Suppressed emotions can have a significant impact on both the mind and the body. When we suppress our emotions, we are effectively bottling them up inside us, preventing them from being expressed in a healthy and natural way. This can lead to a range of negative consequences such as: [Read more…]
There is a growing recognition of PTSD thanks in part to an increase of knowledge and efforts to de-stigmatise mental health challenges. If you are struggling with heightened emotions, and behaviours you regret, do source support from a local therapist who is skilled at The Rewind Technique or Eye Movement Desensitisation and Reprocessing (EMDR). It is important to note, PTSD is not amenable to talking therapy alone. And how long since your trauma was experienced is unimportant as long as it is around or more than 6-weeks! [Read more…]
We now join Anne Marie McKinley (a Midwife and Birth Trauma Specialist) for the final part of this sub-series and take a look at various trauma therapies available to both mums and dads.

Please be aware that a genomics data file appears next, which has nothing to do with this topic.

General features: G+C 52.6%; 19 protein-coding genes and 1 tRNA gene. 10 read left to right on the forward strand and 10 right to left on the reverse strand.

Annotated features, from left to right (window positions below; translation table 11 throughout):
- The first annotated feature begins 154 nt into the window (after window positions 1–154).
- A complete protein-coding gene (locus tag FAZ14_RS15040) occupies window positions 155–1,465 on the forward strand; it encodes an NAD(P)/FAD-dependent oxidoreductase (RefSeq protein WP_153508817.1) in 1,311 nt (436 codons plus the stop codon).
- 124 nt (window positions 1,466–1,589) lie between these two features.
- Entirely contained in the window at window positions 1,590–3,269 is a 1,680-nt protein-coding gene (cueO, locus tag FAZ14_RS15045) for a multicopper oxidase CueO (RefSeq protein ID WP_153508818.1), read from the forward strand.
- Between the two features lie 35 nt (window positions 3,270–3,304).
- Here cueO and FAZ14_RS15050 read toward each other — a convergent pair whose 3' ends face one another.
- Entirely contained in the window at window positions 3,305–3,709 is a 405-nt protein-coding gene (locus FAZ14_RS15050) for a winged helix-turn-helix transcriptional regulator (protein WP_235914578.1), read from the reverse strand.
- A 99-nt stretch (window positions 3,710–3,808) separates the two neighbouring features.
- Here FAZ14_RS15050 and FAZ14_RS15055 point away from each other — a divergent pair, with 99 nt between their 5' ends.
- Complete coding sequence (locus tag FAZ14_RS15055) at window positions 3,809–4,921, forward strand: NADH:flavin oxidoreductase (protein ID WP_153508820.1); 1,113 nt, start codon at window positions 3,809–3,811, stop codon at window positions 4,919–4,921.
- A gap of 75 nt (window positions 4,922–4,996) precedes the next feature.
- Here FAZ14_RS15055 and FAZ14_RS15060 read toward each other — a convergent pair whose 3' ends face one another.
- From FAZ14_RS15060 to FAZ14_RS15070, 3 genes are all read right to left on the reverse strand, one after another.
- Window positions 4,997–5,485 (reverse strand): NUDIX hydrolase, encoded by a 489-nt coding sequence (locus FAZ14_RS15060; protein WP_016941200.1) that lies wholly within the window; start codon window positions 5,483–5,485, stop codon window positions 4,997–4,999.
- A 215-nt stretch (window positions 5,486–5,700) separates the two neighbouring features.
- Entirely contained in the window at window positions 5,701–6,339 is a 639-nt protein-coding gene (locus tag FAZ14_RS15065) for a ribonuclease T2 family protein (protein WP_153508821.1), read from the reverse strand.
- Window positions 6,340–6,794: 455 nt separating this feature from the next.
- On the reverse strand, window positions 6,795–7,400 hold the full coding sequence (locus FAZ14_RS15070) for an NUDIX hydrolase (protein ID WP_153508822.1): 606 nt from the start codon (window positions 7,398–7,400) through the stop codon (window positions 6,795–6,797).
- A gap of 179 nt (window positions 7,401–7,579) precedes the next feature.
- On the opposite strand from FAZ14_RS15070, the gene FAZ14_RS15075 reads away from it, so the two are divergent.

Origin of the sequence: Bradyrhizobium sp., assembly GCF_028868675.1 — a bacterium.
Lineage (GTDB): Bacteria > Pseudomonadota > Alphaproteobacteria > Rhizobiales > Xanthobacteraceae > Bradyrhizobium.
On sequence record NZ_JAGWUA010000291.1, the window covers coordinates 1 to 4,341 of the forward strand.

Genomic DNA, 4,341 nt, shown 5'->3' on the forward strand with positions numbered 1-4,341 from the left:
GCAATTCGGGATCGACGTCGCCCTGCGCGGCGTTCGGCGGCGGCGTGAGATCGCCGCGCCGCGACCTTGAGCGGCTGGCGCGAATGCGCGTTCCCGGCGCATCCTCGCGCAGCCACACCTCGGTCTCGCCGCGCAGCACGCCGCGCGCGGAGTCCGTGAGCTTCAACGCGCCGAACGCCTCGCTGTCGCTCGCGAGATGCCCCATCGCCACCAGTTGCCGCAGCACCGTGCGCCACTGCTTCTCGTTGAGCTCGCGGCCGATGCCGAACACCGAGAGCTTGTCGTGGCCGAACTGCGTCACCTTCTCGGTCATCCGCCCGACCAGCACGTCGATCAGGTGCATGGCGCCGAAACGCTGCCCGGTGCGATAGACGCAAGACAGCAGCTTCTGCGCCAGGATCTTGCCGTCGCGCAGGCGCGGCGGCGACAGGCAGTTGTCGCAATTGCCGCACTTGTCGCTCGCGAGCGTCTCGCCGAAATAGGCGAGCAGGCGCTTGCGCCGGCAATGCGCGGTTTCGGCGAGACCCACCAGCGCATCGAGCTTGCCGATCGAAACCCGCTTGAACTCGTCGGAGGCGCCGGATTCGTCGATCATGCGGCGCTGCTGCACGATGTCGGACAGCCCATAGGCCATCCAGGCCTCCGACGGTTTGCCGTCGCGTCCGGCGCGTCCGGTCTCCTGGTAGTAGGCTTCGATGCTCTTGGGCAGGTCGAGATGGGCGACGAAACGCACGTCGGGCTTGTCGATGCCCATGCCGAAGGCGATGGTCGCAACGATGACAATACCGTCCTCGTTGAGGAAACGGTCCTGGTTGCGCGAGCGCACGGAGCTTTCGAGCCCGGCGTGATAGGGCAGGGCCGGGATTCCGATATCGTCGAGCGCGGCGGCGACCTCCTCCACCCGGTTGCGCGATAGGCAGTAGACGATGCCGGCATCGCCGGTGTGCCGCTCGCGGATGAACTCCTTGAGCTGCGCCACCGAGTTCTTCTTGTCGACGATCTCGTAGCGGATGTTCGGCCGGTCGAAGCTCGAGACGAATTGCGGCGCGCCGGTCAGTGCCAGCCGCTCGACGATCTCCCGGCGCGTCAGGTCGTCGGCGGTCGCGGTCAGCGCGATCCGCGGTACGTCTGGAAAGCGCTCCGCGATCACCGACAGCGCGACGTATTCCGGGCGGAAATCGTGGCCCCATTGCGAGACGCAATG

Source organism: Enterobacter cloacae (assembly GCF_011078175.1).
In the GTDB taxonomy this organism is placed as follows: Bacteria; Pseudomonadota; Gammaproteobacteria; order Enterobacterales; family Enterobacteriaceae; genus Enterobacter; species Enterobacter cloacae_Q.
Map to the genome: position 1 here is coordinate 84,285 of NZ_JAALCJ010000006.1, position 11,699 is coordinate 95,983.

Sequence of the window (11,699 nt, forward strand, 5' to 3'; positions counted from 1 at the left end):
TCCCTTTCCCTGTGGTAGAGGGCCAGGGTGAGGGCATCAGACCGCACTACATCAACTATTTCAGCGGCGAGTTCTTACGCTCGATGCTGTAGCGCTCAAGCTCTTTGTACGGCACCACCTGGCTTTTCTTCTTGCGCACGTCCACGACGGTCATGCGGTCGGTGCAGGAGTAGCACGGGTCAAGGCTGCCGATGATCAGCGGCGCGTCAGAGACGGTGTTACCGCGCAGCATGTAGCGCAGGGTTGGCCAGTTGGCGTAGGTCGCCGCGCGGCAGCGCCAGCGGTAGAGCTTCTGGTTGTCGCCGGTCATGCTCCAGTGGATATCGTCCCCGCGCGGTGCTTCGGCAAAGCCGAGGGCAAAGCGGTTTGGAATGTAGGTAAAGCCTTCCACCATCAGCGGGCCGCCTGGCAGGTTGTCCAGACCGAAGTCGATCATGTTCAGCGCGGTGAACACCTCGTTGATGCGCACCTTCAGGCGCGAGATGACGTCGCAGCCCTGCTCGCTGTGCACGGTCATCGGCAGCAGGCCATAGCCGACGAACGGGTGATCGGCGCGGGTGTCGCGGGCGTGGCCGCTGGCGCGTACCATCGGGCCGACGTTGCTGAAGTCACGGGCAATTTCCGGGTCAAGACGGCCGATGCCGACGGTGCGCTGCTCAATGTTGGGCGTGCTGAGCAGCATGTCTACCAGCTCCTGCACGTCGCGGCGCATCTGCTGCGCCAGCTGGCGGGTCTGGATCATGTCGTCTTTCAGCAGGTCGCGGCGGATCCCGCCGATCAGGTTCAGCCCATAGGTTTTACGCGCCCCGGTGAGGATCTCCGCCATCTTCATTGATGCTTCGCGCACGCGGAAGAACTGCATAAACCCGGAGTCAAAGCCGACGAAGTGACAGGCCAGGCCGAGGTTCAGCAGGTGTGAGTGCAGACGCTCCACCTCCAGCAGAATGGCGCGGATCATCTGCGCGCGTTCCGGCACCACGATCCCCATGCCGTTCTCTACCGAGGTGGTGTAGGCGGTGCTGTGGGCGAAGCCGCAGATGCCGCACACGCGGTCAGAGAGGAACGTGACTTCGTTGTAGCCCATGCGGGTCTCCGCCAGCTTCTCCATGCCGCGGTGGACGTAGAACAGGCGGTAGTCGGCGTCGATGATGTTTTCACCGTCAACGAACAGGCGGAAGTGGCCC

Which Therapeutic Approach?
When either parent attend counselling in pregnancy, or post birth, several pathways may open up. If a woman is searching for a therapist herself, there are a number of things that may not be immediately obvious.
Therapy or counselling is often known to first time seekers through TV or film representations of how therapy works, or through reports from friends and family. Entering the perinatal timescale may also be the only space in the next number of years where parents can freely allocate time to heal old emotional wounds, deal with anxiety or depression, and come to terms with the journey of birth which may, for them, have been less than they had hoped and dreamed. It can be hard to prioritise self-care later on when there are little ones around your feet. [Read more…]